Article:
The first of these incidents occurred in Gretna on Monday, March 10, 1919. After hearing screams coming from a house on the corner of Jefferson and Second Streets, a man reportedly found Mrs. Rosie Cortimiglia clutching her dead two-year-old daughter. Rosie’s husband, Charles, was reportedly lying next to her in a pool of blood. After searching the premises, investigators found a chiseled wooden frame removed from the door and a bloodstained ax underneath the kitchen doorsteps. According to Rosie, her baby had been killed by a single blow of the ax, and though her husband had fought the attacker, he’d been struck repeatedly with the ax. As in previous cases, no money or valuables were taken from the home. Though Rosie’s neighbors (and business rivals) were initially charged and found guilty, their sentences were later overturned.
Three days later, on March 13, 1919, a person alleging to be the Axeman sent a letter to New Orleans newspapers offering a strange proposition: “I am very fond of jazz music,” he wrote, “and I swear by all the devils in the nether regions that every person shall be spared in whose home a jazz band is in full swing at the time I have just mentioned. If everyone has a jazz band going, well, then, so much the better for you people. One thing is certain and that is that some of your people who do not jazz it on Tuesday night (if there be any) will get the axe.”
That evening, the citizens of New Orleans followed the Axeman’s instructions. All night, jazz music blasted from restaurants and clubs across the city, and not one person was murdered. Interestingly, it was reported that the most common song heard that evening was a familiar composition titled “The Mysterious Axman’s Jazz” written by a local composer named Joseph John Davilla.
While many New Orleanians breathed a sigh of relief, they would soon realize their feelings of security were premature. This became abundantly clear on August 10, 1919, when Steve Boca (also a grocer) was found after having been attacked with an ax. Though the blow cracked his head open, he somehow remained conscious and made it successfully to a neighbor’s home before collapsing in the doorway. As with the previous attacks, investigators found an ax and a panel chiseled from his door.
The panic coursing through the city only intensified three weeks later on September 3, 1919, when 19-year-old Sarah Laumann was found at her home on Second Street with multiple gashes on her head and several missing teeth. Six weeks later, the Axeman attacked his final victim, Mike Pepitone, who was found lying in a pool of blood. Unlike the other attacks, however, this time there was a witness. Pepitone’s wife (Esther Albano) reportedly saw the ax-wielding man running from the scene, and while investigators weren’t able to make an arrest at the time, Albano reportedly shot the suspect who had killed her husband one year later in Los Angeles. Though many doubted Albano’s claims that she’d killed the man responsible, a thorough investigation revealed that the man she’d murdered, named Joseph Mumfre, had been incarcerated for most of his life. In addition to his unsavory criminal history, investigators also discovered that during periods when the attacks had ceased, Mumfre had been in prison. Mumfre also reportedly left New Orleans immediately after the attack on Pepitone, at which time the attacks suddenly ended. In spite of this, there was no specific evidence to link Mumfre to any of the crimes, and while the circumstantial evidence was convincing to some, police didn’t agree, and Albano faced 10 years in prison for Mumfre’s murder.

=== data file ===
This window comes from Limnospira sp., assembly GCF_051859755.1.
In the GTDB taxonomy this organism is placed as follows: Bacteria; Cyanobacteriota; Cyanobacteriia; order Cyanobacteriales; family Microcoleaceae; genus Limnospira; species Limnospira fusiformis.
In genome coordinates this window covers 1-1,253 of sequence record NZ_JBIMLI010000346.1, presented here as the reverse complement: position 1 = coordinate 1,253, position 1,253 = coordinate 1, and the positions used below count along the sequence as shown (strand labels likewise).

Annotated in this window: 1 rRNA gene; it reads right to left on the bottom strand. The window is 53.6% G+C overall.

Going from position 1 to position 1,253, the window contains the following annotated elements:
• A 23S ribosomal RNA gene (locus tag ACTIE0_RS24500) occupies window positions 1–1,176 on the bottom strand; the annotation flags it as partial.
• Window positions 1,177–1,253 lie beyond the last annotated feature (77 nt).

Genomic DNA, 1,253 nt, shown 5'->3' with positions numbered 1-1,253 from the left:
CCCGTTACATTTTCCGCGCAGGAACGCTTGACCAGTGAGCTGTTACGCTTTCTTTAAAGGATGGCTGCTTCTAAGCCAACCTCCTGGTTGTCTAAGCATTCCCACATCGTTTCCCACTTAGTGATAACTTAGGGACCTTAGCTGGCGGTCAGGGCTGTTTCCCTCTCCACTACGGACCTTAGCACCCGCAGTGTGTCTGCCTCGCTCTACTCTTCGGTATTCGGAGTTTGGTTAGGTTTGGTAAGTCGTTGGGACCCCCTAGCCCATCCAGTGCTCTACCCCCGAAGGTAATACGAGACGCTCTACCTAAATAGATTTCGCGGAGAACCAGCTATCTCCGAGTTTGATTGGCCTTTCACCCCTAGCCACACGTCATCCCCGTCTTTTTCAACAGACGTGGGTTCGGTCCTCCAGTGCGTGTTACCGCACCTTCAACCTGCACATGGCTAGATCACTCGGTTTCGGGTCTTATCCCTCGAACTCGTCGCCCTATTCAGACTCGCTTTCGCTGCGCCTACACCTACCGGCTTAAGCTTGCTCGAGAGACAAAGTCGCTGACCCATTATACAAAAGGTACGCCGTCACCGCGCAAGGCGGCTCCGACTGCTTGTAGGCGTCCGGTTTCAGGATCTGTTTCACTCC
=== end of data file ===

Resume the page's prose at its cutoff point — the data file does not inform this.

While many still debate whether Albano actually murdered the Axeman, for many, the motivation for the attacks was clear. Because the majority of the incidents targeted Italian-Americans, many believed the murders were racially motivated. People pointed to the fact that most of the victims were grocers, and they argued that the attacks were Mafia hits conducted to pressure the businesses into paying protection money. While some were skeptical, there was evidence of similar murders outside the New Orleans area involving Italians in the same time frame: Joseph Spero and his daughter in Alexandria in December 1920, Giovanni Orlando in DeRidder in January 1921, and Frank Scalisi in Lake Charles in April 1921. These seemed to only bolster the theory.